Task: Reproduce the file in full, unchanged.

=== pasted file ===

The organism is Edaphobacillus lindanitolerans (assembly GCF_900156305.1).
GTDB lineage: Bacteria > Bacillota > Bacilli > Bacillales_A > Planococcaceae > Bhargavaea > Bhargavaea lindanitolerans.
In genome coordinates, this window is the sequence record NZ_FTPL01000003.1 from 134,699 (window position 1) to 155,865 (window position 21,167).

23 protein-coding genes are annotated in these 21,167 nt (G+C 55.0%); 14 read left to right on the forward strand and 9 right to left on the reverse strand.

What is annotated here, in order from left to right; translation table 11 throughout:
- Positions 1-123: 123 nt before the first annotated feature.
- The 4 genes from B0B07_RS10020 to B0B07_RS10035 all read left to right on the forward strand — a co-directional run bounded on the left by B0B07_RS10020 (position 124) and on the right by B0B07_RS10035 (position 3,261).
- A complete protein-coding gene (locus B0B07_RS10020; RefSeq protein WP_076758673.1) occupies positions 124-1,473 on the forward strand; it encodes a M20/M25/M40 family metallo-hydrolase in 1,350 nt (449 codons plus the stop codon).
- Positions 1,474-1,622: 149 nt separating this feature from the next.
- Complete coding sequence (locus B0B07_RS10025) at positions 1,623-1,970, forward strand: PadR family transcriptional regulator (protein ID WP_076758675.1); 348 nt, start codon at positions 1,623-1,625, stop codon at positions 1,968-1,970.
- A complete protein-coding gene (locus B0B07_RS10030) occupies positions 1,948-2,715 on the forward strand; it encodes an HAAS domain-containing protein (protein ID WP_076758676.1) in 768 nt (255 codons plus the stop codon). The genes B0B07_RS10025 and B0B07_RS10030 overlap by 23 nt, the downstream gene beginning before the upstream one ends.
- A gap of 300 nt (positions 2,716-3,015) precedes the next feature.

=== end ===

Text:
The organism is Edaphobacillus lindanitolerans (assembly GCF_900156305.1).
GTDB lineage: Bacteria > Bacillota > Bacilli > Bacillales_A > Planococcaceae > Bhargavaea > Bhargavaea lindanitolerans.
In genome coordinates, this window is the sequence record NZ_FTPL01000003.1 from 134,699 (window position 1) to 155,865 (window position 21,167).

23 protein-coding genes are annotated in these 21,167 nt (G+C 55.0%); 14 read left to right on the forward strand and 9 right to left on the reverse strand.

What is annotated here, in order from left to right; translation table 11 throughout:
- Positions 1-123: 123 nt before the first annotated feature.
- The 4 genes from B0B07_RS10020 to B0B07_RS10035 all read left to right on the forward strand — a co-directional run bounded on the left by B0B07_RS10020 (position 124) and on the right by B0B07_RS10035 (position 3,261).
- A complete protein-coding gene (locus B0B07_RS10020; RefSeq protein WP_076758673.1) occupies positions 124-1,473 on the forward strand; it encodes a M20/M25/M40 family metallo-hydrolase in 1,350 nt (449 codons plus the stop codon).
- Positions 1,474-1,622: 149 nt separating this feature from the next.
- Complete coding sequence (locus B0B07_RS10025) at positions 1,623-1,970, forward strand: PadR family transcriptional regulator (protein ID WP_076758675.1); 348 nt, start codon at positions 1,623-1,625, stop codon at positions 1,968-1,970.
- A complete protein-coding gene (locus B0B07_RS10030) occupies positions 1,948-2,715 on the forward strand; it encodes an HAAS domain-containing protein (protein ID WP_076758676.1) in 768 nt (255 codons plus the stop codon). The genes B0B07_RS10025 and B0B07_RS10030 overlap by 23 nt, the downstream gene beginning before the upstream one ends.
- A gap of 300 nt (positions 2,716-3,015) precedes the next feature.